By Jami Jones
If anything good can be said about the down economy, not paying an arm and a leg for fuel is one of them.
But, as the saying goes, all good things must come to an end.
Along about October, both diesel and gasoline prices started snaking upward at a fairly brisk pace, leaving many wondering why. After all, the economy hadn’t really rebounded – yet.
Of course, the immediate grab at an excuse was the ol’ “supply and demand” dodge. Big oil reports claimed supplies were “off.” Not that demand was up, mind you. Leaving one to wonder how we ran into that supply situation so easily.
Nevertheless, supply and demand is still a convenient excuse – arguably an easily manipulated variable. As prices go higher and higher, you almost expect to hear that a trashcan fire on an oil rig shut down operations and caused the latest spike.
The reality is, despite everything we went through when oil and fuel prices skyrocketed, with speculation shouldering the blame, little has been done to prevent the second verse of that same song.
As our economy recovers and the dollar becomes stronger on the world market, it becomes all the more enticing for investors – everyone from institutional to the armchair PC types – to jump back into futures speculation.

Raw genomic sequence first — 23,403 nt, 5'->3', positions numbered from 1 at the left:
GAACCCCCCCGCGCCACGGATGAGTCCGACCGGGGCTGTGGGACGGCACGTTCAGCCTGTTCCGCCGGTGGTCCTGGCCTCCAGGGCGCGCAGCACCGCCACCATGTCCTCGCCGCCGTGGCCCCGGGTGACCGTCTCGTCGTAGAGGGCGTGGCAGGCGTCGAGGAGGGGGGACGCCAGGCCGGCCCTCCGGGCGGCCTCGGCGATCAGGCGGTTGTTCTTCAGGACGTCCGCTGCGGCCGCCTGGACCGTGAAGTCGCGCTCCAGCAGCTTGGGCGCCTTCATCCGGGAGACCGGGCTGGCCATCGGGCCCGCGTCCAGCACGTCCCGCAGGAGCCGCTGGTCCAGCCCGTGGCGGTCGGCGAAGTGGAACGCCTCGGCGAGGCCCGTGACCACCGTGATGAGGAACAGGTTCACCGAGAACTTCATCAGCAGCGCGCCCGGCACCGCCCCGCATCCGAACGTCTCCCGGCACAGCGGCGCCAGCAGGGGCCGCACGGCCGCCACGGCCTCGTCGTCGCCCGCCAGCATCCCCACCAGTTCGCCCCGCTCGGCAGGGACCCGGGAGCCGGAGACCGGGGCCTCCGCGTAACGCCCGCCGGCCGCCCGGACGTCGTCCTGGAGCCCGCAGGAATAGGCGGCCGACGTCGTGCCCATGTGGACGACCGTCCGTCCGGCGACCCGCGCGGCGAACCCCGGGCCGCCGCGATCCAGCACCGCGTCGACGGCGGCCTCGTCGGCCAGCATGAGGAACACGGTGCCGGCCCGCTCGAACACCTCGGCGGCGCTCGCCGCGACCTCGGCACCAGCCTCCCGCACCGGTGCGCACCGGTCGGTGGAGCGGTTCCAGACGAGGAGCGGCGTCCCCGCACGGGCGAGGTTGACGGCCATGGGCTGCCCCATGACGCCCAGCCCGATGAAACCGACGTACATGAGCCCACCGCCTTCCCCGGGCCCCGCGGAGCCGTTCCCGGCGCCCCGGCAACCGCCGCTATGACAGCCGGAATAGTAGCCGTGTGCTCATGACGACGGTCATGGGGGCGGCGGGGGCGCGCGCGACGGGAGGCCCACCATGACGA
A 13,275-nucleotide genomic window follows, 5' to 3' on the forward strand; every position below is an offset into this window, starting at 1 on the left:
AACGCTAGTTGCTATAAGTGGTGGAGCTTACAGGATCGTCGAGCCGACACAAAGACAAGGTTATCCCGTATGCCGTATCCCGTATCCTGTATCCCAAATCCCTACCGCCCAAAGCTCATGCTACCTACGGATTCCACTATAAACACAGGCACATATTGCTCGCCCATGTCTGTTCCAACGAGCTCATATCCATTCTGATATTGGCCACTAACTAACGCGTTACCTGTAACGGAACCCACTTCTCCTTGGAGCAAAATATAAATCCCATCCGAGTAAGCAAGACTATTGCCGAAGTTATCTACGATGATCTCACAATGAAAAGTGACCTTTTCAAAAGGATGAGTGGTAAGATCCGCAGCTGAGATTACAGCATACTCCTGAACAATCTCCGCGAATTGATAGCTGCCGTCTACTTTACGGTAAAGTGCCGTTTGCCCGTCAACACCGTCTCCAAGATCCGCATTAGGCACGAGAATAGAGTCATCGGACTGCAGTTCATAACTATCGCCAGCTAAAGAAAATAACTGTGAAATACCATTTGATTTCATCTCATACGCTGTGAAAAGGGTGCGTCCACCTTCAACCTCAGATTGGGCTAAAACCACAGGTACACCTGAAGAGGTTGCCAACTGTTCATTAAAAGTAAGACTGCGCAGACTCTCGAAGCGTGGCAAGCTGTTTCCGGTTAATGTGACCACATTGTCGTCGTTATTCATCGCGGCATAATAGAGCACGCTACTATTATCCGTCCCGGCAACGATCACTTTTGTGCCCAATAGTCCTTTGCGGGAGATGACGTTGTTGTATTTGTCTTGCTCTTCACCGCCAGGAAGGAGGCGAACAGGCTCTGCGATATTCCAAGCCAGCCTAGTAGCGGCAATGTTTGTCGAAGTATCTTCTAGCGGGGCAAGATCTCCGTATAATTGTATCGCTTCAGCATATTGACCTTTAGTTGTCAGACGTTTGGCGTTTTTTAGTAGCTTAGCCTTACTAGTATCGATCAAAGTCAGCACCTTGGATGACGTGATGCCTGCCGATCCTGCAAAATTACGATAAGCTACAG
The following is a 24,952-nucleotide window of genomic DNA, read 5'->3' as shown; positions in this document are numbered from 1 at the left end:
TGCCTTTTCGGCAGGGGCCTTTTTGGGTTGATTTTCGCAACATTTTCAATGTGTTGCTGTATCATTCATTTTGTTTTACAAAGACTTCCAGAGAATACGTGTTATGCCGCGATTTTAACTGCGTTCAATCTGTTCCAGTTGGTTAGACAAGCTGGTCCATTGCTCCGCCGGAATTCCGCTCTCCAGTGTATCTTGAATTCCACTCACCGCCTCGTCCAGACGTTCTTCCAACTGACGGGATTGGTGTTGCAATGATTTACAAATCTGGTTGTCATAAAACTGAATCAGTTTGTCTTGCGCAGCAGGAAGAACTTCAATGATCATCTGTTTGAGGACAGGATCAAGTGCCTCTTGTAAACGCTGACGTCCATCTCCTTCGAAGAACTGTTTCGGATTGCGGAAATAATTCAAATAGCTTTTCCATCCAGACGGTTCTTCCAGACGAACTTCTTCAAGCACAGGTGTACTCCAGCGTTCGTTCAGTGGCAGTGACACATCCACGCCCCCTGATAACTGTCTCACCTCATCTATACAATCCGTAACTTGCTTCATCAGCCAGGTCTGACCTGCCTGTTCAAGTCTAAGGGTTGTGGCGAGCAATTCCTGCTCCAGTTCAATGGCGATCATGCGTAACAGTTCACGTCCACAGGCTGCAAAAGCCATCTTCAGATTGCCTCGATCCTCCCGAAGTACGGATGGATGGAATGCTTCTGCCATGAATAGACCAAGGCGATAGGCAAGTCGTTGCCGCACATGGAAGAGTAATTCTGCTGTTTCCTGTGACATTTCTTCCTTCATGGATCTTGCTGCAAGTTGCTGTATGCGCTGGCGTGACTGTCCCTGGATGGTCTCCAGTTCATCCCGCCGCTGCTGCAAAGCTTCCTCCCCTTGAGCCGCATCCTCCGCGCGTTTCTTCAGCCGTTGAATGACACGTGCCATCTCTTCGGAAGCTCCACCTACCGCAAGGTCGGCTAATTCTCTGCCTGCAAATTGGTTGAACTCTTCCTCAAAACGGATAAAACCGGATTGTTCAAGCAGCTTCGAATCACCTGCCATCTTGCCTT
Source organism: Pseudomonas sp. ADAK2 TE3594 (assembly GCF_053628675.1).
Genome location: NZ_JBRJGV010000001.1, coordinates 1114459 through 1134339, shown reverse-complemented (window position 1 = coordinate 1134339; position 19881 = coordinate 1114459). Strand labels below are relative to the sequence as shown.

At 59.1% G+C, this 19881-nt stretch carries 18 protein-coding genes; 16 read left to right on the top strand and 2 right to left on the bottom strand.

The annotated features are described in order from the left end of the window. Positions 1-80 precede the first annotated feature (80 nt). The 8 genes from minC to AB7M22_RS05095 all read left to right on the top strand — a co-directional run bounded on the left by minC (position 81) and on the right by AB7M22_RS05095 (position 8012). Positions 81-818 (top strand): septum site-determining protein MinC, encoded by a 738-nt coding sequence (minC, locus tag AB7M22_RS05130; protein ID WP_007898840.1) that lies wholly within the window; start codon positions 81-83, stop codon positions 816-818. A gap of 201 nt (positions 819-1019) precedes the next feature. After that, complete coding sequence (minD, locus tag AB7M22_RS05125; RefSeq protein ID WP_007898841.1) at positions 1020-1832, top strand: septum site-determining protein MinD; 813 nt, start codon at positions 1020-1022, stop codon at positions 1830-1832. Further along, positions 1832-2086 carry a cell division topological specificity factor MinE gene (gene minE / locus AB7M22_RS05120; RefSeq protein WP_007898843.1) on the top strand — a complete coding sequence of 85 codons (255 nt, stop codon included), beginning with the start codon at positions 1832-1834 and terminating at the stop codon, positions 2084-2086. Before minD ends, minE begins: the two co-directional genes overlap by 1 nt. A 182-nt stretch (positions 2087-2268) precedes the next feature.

Now, futures speculation can easily be considered a form of legalized gambling on what the price of “something” – whether it’s grain, orange juice or oil – is going to be in the future.
The natural downward pressure on all things stock market related has had the money going to the “how low will it go” bets for quite a while. Things are bouncing back and inevitably prices will go up. So, it’s time for the hungry speculators to run to the other side of the boat and start buying low and selling high.
Funny how that works isn’t it? The neat trick, which results in a rabbit being pulled out of the hat, is that if speculation continues to run unchecked, it can, does and will drive prices higher for consumers.
Funny how less than 18 months after everyone – including the Beltway – was screaming about speculation, we haven’t seen too much done in the way of heading back down that slippery slope once again.
When will we ever learn? LL